Note: This is an archived Handbook entry from 2009. Search for this in the current handbook
|Dates & Locations:|| |
This subject has the following teaching availabilities in 2009:Semester 1, - Taught on campus.
Timetable can be viewed here. For information about these dates, click here.
|Time Commitment:||Contact Hours: A 2-hour seminar per week |
Total Time Commitment: 2 contact hours/week , 8 additional hours/week. Total of 10 hours per week.
|Prerequisites:||Admission to a coursework masters program, fourth year honours or postgraduate diploma in history or permission of the subject coordinator.|
|Recommended Background Knowledge:||None|
|Non Allowed Subjects:||None|
|Core Participation Requirements:||
For the purposes of considering request for Reasonable Adjustments under the Disability Standards for Education (Cwth 2005), and Student Support and Engagement Policy, academic requirements for this subject are articulated in the Subject Overview, Learning Outcomes, Assessment and Generic Skills sections of this entry.
It is University policy to take all reasonable steps to minimise the impact of disability upon academic study, and reasonable adjustments will be made to enhance a student's participation in the University's programs. Students who feel their disability may impact on meeting the requirements of this subject are encouraged to discuss this matter with a Faculty Student Adviser and Student Equity and Disability Support: http://services.unimelb.edu.au/disability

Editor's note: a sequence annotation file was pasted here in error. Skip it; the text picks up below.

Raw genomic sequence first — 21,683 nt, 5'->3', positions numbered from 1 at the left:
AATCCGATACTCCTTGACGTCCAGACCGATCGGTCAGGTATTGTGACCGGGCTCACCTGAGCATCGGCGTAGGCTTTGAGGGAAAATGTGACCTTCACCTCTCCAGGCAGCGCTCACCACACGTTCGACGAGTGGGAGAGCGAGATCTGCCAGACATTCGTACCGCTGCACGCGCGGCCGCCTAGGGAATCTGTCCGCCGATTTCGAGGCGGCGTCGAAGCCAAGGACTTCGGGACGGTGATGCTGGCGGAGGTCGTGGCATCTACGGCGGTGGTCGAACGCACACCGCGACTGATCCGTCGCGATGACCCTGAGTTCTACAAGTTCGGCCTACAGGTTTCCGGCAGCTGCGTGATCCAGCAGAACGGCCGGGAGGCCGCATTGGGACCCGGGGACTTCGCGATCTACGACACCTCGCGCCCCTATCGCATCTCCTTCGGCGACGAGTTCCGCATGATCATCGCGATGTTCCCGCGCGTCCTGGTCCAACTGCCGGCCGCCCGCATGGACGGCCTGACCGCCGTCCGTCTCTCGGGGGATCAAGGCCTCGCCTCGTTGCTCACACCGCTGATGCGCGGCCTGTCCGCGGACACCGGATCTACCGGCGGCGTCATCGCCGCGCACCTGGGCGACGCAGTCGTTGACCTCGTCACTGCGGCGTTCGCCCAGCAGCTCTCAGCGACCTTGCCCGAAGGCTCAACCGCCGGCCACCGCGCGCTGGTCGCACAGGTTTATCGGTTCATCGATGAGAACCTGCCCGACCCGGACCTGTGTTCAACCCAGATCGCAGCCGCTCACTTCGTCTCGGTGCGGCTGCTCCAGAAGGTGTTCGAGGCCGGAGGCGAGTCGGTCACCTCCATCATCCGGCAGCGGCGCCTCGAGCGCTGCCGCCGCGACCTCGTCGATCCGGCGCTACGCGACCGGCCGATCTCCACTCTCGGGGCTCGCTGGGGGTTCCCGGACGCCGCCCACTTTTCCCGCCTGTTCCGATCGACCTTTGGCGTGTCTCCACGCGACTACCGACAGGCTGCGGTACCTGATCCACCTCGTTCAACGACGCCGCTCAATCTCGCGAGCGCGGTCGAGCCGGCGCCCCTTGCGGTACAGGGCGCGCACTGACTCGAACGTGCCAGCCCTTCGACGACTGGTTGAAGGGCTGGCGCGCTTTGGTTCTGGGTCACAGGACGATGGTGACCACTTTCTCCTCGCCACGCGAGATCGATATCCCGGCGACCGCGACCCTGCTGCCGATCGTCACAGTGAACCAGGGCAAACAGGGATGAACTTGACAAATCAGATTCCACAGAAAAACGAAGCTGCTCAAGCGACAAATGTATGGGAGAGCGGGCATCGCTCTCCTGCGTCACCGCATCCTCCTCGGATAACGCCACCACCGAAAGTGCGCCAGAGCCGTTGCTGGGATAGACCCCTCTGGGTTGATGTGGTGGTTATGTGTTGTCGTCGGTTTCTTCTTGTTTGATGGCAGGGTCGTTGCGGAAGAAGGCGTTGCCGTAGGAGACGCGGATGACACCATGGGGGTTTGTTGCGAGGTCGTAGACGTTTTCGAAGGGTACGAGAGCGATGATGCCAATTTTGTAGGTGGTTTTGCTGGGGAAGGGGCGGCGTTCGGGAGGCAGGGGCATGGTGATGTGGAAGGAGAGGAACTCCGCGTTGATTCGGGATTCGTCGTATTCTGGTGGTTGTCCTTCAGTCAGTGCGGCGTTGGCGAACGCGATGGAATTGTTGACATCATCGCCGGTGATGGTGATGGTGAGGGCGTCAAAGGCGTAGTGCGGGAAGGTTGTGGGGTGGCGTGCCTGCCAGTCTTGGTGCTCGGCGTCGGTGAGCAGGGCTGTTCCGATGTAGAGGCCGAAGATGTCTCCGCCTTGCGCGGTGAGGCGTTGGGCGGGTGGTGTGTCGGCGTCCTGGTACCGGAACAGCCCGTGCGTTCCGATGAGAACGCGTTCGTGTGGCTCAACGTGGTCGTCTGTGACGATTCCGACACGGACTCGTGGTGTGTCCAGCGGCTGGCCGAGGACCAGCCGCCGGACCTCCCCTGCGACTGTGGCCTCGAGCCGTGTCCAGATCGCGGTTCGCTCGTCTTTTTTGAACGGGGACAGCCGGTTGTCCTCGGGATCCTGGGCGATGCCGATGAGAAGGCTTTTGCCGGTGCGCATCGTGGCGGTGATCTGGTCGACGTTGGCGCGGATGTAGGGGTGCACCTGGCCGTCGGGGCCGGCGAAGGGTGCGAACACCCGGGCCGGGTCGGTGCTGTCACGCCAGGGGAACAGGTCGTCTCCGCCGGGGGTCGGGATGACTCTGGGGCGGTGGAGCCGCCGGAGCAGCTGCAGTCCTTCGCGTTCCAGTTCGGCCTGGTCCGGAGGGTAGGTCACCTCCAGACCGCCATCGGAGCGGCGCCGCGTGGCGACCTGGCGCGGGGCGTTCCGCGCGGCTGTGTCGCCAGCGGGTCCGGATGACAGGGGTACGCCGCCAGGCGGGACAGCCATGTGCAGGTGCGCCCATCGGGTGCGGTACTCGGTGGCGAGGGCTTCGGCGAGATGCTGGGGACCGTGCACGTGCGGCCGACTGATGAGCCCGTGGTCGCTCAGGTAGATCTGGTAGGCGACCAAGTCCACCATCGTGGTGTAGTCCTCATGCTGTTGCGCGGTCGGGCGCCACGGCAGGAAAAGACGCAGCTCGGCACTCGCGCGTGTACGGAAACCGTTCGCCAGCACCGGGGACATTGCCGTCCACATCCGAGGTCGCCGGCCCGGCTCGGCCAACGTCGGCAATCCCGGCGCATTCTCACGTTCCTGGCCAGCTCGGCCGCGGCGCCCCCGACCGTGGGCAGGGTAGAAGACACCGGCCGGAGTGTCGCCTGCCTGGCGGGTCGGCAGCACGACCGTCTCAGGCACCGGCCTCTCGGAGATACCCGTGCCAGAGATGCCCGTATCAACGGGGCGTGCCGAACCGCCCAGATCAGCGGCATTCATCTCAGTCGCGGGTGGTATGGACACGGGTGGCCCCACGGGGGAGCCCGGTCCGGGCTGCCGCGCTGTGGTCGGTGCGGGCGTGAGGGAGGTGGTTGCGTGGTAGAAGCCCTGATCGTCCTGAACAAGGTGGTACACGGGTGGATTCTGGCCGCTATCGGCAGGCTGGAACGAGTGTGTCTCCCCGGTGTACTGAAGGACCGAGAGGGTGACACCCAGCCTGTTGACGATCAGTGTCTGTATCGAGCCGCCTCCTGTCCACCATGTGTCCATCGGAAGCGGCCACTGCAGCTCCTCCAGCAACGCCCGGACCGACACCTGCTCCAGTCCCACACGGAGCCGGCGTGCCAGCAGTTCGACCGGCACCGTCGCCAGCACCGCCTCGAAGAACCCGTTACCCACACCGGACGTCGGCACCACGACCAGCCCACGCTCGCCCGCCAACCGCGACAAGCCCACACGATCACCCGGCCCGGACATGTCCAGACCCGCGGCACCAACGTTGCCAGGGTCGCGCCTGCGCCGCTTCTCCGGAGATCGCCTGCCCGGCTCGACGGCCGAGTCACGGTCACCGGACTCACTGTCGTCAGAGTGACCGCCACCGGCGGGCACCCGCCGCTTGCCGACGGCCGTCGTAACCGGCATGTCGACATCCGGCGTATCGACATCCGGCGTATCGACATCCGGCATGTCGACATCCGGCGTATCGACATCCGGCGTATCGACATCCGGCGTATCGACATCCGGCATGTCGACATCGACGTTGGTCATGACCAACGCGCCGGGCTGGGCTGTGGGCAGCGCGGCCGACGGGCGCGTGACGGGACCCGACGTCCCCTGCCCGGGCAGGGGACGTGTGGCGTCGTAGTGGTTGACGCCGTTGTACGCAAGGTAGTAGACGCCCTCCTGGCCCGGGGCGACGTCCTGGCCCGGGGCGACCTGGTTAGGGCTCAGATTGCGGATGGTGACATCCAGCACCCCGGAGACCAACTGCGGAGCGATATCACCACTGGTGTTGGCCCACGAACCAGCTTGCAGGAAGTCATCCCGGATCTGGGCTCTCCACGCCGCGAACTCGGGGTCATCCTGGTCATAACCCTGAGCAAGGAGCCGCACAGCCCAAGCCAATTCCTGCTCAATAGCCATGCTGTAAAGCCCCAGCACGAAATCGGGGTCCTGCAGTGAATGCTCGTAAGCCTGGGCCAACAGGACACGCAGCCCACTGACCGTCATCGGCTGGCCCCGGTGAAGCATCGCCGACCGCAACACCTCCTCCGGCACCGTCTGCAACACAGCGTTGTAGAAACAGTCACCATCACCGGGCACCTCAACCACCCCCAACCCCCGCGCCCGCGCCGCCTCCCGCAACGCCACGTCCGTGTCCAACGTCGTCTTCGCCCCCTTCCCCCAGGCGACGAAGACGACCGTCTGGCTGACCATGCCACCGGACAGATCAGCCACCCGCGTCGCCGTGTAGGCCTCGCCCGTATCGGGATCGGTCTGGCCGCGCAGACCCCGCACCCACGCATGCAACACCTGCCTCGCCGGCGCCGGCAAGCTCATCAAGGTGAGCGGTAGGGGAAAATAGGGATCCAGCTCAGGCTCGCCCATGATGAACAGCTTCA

CoordinatorProf Joy Damousi
Prof Joy Damousi
|Subject Overview:||What is gender and why does it matter? In this seminar we will explore how this concept emerged and the multiple meanings it has taken on in academic inquiry and everyday life. Representations of gender will be examined in both theoretical and historical contexts. We will look at the categories of race, sexuality, and the body, and how these are central to any historical or contemporary construction of gender. At the same time these categories will be examined in the context of feminist debates around representation, subjectivity, Western images of the 'other', language, desire and identity. We will also consider how these categories operate within a range of cultural expressions including film, literature and television. Through various theoretical paradigms and frameworks students should develop an understanding of how gender representations are constructed, as well as how and why these change over time.|
|Assessment:||A research essay proposal 300 words (due mid-semester); a research essay of 4700 words (due end of semester) 90%; and Seminar Participation 10%|
|Breadth Options:|| |
This subject is not available as a breadth subject.
|Fees Information:||Subject EFTSL, Level, Discipline & Census Date|
Bachelor of Arts (Honours)(Media and Communications) |
Master of Arts (International Studies)(Adv. Seminars and Shorter Thesis)
Master of Arts in Gender Studies (Advanced Seminars and Shorter Thesis)
Master of Arts in History (Advanced Seminars and Shorter Thesis)
Master of Development Studies (Gender & Development)
Master of Global Media Communication
Master of International Studies
Cultural Studies |
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